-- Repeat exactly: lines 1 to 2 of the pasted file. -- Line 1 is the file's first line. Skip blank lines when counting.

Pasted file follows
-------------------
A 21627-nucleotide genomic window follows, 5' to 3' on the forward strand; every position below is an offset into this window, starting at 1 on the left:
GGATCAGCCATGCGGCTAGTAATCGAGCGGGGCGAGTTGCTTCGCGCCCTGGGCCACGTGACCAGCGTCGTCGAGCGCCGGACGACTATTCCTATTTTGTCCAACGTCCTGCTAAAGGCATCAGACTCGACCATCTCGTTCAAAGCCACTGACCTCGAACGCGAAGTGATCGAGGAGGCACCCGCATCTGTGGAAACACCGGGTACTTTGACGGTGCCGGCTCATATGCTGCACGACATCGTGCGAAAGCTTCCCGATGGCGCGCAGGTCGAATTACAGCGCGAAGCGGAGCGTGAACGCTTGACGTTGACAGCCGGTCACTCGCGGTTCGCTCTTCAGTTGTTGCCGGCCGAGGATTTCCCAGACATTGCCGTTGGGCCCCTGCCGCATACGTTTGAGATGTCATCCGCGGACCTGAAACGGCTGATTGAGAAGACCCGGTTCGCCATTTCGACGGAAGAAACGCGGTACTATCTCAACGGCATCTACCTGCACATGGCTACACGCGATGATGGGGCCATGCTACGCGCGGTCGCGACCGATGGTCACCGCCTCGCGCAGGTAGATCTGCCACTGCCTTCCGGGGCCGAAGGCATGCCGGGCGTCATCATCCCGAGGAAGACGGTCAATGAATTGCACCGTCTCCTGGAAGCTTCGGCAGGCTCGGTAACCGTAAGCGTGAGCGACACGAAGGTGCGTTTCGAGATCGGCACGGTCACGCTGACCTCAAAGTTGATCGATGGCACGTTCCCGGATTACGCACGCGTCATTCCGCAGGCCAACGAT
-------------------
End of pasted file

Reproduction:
A 21627-nucleotide genomic window follows, 5' to 3' on the forward strand; every position below is an offset into this window, starting at 1 on the left:
GGATCAGCCATGCGGCTAGTAATCGAGCGGGGCGAGTTGCTTCGCGCCCTGGGCCACGTGACCAGCGTCGTCGAGCGCCGGACGACTATTCCTATTTTGTCCAACGTCCTGCTAAAGGCATCAGACTCGACCATCTCGTTCAAAGCCACTGACCTCGAACGCGAAGTGATCGAGGAGGCACCCGCATCTGTGGAAACACCGGGTACTTTGACGGTGCCGGCTCATATGCTGCACGACATCGTGCGAAAGCTTCCCGATGGCGCGCAGGTCGAATTACAGCGCGAAGCGGAGCGTGAACGCTTGACGTTGACAGCCGGTCACTCGCGGTTCGCTCTTCAGTTGTTGCCGGCCGAGGATTTCCCAGACATTGCCGTTGGGCCCCTGCCGCATACGTTTGAGATGTCATCCGCGGACCTGAAACGGCTGATTGAGAAGACCCGGTTCGCCATTTCGACGGAAGAAACGCGGTACTATCTCAACGGCATCTACCTGCACATGGCTACACGCGATGATGGGGCCATGCTACGCGCGGTCGCGACCGATGGTCACCGCCTCGCGCAGGTAGATCTGCCACTGCCTTCCGGGGCCGAAGGCATGCCGGGCGTCATCATCCCGAGGAAGACGGTCAATGAATTGCACCGTCTCCTGGAAGCTTCGGCAGGCTCGGTAACCGTAAGCGTGAGCGACACGAAGGTGCGTTTCGAGATCGGCACGGTCACGCTGACCTCAAAGTTGATCGATGGCACGTTCCCGGATTACGCACGCGTCATTCCGCAGGCCAACGAT